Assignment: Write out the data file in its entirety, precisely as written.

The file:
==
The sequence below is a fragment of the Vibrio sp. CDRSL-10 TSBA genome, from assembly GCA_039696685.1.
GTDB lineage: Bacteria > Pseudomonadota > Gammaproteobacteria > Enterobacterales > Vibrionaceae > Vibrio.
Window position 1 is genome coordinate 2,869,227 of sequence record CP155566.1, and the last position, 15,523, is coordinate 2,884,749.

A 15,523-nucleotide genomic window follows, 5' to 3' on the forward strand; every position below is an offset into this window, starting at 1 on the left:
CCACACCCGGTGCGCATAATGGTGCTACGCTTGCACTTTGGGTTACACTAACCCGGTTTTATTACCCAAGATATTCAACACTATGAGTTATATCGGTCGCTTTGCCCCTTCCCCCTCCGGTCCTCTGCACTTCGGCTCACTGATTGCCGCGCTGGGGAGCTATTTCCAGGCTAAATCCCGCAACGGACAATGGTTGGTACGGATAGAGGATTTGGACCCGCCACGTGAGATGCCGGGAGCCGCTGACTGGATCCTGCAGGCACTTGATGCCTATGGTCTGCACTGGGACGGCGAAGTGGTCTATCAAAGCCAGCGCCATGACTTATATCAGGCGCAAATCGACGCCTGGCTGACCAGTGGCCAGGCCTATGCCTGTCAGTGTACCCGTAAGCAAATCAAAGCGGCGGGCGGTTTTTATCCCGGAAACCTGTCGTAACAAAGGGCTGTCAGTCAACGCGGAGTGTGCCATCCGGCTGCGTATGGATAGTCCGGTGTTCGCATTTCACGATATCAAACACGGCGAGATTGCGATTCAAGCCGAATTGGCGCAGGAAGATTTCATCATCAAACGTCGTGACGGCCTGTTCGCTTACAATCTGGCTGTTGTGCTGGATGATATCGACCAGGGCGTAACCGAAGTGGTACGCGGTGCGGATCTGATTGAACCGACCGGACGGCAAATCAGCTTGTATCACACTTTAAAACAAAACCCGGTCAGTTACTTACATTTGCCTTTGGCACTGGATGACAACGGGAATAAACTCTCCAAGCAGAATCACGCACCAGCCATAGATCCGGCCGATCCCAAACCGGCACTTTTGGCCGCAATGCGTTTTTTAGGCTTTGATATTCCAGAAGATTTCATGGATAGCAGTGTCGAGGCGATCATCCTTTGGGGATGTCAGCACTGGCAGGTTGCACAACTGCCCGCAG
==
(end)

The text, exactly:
The sequence below is a fragment of the Vibrio sp. CDRSL-10 TSBA genome, from assembly GCA_039696685.1.
GTDB lineage: Bacteria > Pseudomonadota > Gammaproteobacteria > Enterobacterales > Vibrionaceae > Vibrio.
Window position 1 is genome coordinate 2,869,227 of sequence record CP155566.1, and the last position, 15,523, is coordinate 2,884,749.

A 15,523-nucleotide genomic window follows, 5' to 3' on the forward strand; every position below is an offset into this window, starting at 1 on the left:
CCACACCCGGTGCGCATAATGGTGCTACGCTTGCACTTTGGGTTACACTAACCCGGTTTTATTACCCAAGATATTCAACACTATGAGTTATATCGGTCGCTTTGCCCCTTCCCCCTCCGGTCCTCTGCACTTCGGCTCACTGATTGCCGCGCTGGGGAGCTATTTCCAGGCTAAATCCCGCAACGGACAATGGTTGGTACGGATAGAGGATTTGGACCCGCCACGTGAGATGCCGGGAGCCGCTGACTGGATCCTGCAGGCACTTGATGCCTATGGTCTGCACTGGGACGGCGAAGTGGTCTATCAAAGCCAGCGCCATGACTTATATCAGGCGCAAATCGACGCCTGGCTGACCAGTGGCCAGGCCTATGCCTGTCAGTGTACCCGTAAGCAAATCAAAGCGGCGGGCGGTTTTTATCCCGGAAACCTGTCGTAACAAAGGGCTGTCAGTCAACGCGGAGTGTGCCATCCGGCTGCGTATGGATAGTCCGGTGTTCGCATTTCACGATATCAAACACGGCGAGATTGCGATTCAAGCCGAATTGGCGCAGGAAGATTTCATCATCAAACGTCGTGACGGCCTGTTCGCTTACAATCTGGCTGTTGTGCTGGATGATATCGACCAGGGCGTAACCGAAGTGGTACGCGGTGCGGATCTGATTGAACCGACCGGACGGCAAATCAGCTTGTATCACACTTTAAAACAAAACCCGGTCAGTTACTTACATTTGCCTTTGGCACTGGATGACAACGGGAATAAACTCTCCAAGCAGAATCACGCACCAGCCATAGATCCGGCCGATCCCAAACCGGCACTTTTGGCCGCAATGCGTTTTTTAGGCTTTGATATTCCAGAAGATTTCATGGATAGCAGTGTCGAGGCGATCATCCTTTGGGGATGTCAGCACTGGCAGGTTGCACAACTGCCCGCAG